The CFHS men’s cross country team competed in the MVC Divisional Meet at Noelridge Park in Cedar Rapids. They got to battle it out with two of the three best teams in the state, Linn-Mar and Cedar Rapids Prairie. “It was a very good opportunity to see where we stack up against the rest of the state,” senior Timmy Sevcik said. The Tigers finished third with six of their runners finishing in the ninth through 14th places. Leading Troy Becker’s team was senior Jonathan

Thursday, Oct. 24, 2013

Smith who finished ninth and set a personal record, followed by seniors Jared Failor and Timmy Sevcik. Both junior Dylan Southall, who finished 12th, and emerging sophomore Jake Hartman also set personal records. With an average time of under 16 minutes, the team impressed, but they have room to improve. Junior Hiram Marquez was dealing with injuries and finished a disappointing 43rd. “My ribs were really killing me, but I went out and gave it all I had because I love

the team,” he said. Marquez, who is still bothered by the injury, will not be running at Districts, which means he cannot qualify for the state meet. Very disappointedly, Marquez said, “It sucks. After training so hard all offseason and really improving all year, it really hurts. I’ll still be cheering my team on, but it’s very hard to watch other people do the one thing you love most when you can’t.” Sophomore Isaac Smith will take the varsity spot. “It’s going to be exciting to see all our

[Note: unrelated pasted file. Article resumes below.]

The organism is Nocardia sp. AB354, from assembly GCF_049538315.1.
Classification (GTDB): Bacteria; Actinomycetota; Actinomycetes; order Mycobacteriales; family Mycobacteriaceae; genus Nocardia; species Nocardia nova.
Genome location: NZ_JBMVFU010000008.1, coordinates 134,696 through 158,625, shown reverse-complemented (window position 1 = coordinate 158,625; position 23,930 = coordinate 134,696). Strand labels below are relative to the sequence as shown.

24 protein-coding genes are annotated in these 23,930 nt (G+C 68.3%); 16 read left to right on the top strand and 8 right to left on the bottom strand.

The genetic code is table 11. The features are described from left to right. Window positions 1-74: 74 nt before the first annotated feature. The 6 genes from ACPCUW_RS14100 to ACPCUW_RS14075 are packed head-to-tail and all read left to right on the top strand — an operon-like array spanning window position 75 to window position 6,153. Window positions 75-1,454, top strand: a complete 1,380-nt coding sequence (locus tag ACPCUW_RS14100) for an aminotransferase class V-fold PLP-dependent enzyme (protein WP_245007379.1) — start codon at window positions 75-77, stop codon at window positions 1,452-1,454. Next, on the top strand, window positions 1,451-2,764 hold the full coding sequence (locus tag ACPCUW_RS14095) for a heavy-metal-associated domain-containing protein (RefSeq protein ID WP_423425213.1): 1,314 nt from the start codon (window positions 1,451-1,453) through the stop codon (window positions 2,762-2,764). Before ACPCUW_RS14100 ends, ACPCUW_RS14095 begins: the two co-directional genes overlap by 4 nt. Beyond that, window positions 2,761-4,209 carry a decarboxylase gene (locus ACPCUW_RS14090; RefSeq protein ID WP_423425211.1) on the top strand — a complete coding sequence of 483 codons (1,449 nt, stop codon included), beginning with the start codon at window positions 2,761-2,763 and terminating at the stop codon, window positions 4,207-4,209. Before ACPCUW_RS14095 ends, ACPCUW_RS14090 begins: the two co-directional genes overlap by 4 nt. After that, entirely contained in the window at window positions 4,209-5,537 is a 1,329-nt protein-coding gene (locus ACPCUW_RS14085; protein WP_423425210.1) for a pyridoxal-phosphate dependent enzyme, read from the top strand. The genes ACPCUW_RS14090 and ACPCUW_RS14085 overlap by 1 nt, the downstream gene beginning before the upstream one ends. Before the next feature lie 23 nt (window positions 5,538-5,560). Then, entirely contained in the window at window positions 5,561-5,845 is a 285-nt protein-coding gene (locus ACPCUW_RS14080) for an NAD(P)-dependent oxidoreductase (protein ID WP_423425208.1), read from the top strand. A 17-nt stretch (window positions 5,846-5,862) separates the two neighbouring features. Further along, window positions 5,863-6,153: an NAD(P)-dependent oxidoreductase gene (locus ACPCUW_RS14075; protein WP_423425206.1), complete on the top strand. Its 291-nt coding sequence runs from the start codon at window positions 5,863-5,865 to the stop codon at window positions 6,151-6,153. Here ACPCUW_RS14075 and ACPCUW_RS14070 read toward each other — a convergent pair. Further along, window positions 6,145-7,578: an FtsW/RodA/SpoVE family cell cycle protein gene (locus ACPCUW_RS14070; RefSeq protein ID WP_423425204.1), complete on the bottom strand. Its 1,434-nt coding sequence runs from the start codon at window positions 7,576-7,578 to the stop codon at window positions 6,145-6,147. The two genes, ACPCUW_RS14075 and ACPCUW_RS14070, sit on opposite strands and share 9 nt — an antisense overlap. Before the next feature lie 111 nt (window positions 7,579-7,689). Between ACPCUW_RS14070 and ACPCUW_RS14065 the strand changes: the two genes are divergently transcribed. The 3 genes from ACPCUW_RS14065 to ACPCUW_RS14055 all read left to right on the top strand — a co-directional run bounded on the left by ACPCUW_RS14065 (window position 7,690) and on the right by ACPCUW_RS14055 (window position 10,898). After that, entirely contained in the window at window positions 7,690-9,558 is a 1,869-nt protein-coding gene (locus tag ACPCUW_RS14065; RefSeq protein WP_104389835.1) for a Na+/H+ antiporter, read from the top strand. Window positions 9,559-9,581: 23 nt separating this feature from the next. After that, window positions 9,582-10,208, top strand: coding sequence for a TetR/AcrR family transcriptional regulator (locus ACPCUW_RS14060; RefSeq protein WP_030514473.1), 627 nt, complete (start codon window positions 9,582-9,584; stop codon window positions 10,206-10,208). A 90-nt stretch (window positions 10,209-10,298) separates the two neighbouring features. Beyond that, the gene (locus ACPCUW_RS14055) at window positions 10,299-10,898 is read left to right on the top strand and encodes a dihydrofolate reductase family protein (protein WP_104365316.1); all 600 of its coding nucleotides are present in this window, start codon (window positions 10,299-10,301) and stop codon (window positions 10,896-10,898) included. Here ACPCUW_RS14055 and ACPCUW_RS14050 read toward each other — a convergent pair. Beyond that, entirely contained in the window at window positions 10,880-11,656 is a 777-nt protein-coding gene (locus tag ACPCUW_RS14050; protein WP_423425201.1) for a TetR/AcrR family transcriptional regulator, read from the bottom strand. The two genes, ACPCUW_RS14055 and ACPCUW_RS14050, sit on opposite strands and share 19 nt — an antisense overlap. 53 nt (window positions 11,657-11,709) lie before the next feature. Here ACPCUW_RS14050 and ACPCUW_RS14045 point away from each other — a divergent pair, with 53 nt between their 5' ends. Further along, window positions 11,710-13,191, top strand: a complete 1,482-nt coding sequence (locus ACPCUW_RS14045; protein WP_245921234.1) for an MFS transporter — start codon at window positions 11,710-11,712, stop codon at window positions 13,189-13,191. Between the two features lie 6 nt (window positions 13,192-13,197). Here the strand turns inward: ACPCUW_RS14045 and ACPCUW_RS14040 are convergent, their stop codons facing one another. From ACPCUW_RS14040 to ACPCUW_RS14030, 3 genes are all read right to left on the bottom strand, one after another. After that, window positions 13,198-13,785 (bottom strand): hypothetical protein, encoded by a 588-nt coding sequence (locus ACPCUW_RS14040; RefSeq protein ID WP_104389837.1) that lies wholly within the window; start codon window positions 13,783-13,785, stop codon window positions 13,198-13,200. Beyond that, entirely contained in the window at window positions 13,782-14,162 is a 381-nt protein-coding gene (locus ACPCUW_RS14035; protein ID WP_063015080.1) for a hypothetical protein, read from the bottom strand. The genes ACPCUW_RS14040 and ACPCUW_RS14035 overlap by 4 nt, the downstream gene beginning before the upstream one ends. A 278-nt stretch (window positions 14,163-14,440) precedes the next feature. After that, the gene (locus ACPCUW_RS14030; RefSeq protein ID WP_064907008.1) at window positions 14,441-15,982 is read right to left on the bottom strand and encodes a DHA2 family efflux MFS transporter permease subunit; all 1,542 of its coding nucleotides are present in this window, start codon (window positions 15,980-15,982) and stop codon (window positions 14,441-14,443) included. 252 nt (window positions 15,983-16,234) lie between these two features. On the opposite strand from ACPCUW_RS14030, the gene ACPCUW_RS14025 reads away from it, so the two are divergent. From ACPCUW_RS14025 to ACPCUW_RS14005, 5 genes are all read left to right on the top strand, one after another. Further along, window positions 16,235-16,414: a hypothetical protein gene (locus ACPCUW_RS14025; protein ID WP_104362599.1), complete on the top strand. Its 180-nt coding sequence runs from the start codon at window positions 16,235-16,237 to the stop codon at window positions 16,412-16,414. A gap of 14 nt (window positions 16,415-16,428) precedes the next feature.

record 90 straight games from 2008-2010. During that span of complete dominance, the Husky women lost money. In fact, in a study from “businessofcollegesports.com” every single women’s sport and a few men’s sports lose money annually at the University of Florida. At a big SEC school like Florida, you can only imagine that it is similar at many other schools. Title IX requires comparable treatment of women when it comes to collegiate athletics. Even if the program loses the school millions of dollars, essentially there is nothing to do about it. Before anything could be settled, a few questions would have to be made. Who would be getting paid? All athletes or just those in revenue generating sports? Would you pay walk-ons and would there be a performancebased pay scale? If just those in revenue generating sports, would that violate Title IX? How much would the student-athletes be paid? Would players then be allowed to market themselves such as putting their names on their replica jerseys, selling autographs or doing endorsements? Would students who don’t even receive scholarships but still put in all the hours of the star players be paid? They would deserve it, and if not paid, athletics would turn into less of a game and more of a business where people compete for reasons other than pride. Without adaptation to Title IX, either every athlete or